One question we posed to all the World Voyagers was: how did your time on Picton Castle impact your life and career?
“I think it has helped me keep things in perspective and to not get too caught up in material/monetary things, political nonsense, and interpersonal drama,” said Viglione.
“Seeing so many different geographies and cultures, and getting to know some of the people in a deeper way than the typical tourist, allows you to see we are so very similar; in our pursuit of happiness, caring for and loving family and friends, helping each other, finding meaning and purpose in life. Time, geography, and cultures may change, but humanity doesn’t seem to.”
“I recall one of my early conversations with Captain Dan, along the lines of how I thought the journey would affect me. His response was something like “Oh no, basically it’s going to mess you up.” He used a different four-letter word than ‘mess.’ I now see he was right. It did mess me up — but in a good way, I think.”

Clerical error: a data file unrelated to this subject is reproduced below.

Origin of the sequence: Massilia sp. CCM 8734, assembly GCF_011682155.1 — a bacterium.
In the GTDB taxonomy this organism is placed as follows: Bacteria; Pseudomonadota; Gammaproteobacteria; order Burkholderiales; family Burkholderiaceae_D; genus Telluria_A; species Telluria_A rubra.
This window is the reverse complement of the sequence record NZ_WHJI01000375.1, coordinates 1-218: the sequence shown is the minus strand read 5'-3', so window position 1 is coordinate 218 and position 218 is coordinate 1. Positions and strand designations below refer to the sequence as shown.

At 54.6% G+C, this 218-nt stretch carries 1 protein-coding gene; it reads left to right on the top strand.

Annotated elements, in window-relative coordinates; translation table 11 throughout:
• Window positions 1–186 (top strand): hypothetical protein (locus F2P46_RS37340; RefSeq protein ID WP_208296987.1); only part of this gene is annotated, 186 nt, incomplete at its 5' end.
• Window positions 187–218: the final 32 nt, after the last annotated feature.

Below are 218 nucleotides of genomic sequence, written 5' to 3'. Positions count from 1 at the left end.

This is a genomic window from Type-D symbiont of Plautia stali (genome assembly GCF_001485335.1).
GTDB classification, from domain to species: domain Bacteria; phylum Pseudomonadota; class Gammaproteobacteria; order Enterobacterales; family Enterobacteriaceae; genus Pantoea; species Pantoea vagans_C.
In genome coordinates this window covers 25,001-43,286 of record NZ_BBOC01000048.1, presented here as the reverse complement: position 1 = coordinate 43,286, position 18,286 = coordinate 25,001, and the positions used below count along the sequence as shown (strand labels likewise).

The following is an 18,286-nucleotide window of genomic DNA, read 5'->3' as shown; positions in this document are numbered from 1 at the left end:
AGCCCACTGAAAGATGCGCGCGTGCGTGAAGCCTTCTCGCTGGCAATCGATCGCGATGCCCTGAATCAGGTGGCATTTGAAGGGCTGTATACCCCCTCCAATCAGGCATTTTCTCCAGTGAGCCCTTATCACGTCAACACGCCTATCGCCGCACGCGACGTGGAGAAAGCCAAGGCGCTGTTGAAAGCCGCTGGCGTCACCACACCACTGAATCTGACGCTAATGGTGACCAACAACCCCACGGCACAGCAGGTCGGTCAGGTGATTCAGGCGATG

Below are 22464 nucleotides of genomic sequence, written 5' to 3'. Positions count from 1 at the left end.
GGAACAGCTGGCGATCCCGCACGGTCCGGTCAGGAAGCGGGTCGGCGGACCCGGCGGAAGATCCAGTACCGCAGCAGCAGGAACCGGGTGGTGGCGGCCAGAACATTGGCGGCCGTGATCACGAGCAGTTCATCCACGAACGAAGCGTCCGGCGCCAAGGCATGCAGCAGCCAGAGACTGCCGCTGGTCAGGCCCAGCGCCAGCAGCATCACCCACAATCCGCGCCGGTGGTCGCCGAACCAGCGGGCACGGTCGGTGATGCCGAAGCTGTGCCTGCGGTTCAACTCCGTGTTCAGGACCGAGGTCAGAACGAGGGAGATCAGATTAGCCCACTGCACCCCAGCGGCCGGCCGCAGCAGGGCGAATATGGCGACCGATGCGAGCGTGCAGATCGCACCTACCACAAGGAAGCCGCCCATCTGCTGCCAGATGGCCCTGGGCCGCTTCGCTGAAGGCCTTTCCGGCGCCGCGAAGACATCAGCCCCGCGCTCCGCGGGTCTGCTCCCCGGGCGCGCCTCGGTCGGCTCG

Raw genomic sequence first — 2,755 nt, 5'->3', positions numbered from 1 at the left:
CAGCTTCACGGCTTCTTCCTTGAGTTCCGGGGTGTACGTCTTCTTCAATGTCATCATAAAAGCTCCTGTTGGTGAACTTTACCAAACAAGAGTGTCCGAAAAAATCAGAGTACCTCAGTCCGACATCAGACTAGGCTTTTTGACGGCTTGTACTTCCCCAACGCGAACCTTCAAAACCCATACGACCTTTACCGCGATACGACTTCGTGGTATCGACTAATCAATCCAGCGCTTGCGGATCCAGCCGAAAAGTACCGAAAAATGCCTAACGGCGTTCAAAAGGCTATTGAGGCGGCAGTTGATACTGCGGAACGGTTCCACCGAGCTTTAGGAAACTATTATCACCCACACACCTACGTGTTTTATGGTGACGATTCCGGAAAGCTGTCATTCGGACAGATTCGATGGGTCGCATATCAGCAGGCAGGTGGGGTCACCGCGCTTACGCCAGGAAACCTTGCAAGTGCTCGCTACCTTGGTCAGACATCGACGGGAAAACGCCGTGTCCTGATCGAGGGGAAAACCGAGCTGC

For Nuttall, WV2 started her on a maritime career.
“After my time on the Picton Castle — which continued for many months after WV2 — I reunited with the ship briefly in Bali in 2003, and again on the East Coast in 2004. I continued to gain further experience and sea time aboard vessels such as Irene, which was featured in a Tall Ship Chronicles episode; the Bluenose II; and Tocorimé Pamatojari of Brazil, eventually returning home to Toronto.
“In 2007 I met my husband, Gordon Sloane, aboard the Empire Sandy of Toronto. He was the captain and I the first mate. We shared similar sailing experiences and backgrounds, and our son was born in 2009. We soon realized that we wanted to share our sailing experiences with our son, and give him the world.”
Nuttall and her husband launched their own steel sailboat, Monster, a 47’ Roberts Spray in 2013, and have lived aboard ever since.
“Over the years, I have continued to work in Toronto aboard various vessels, and most recently as mate aboard the schooner Kajama. Unfortunately, a number of life events and COVID-19 have delayed our departure for trade winds and palm trees. However, it’s only a matter of time.
“As Captain Moreland once told me, ‘where there’s a will, there’s a way’.”
Hughey’s special task during WV2 — collecting school supplies on behalf of WorldWise and then distributing them at stops throughout the voyage — is one that she reprised later on.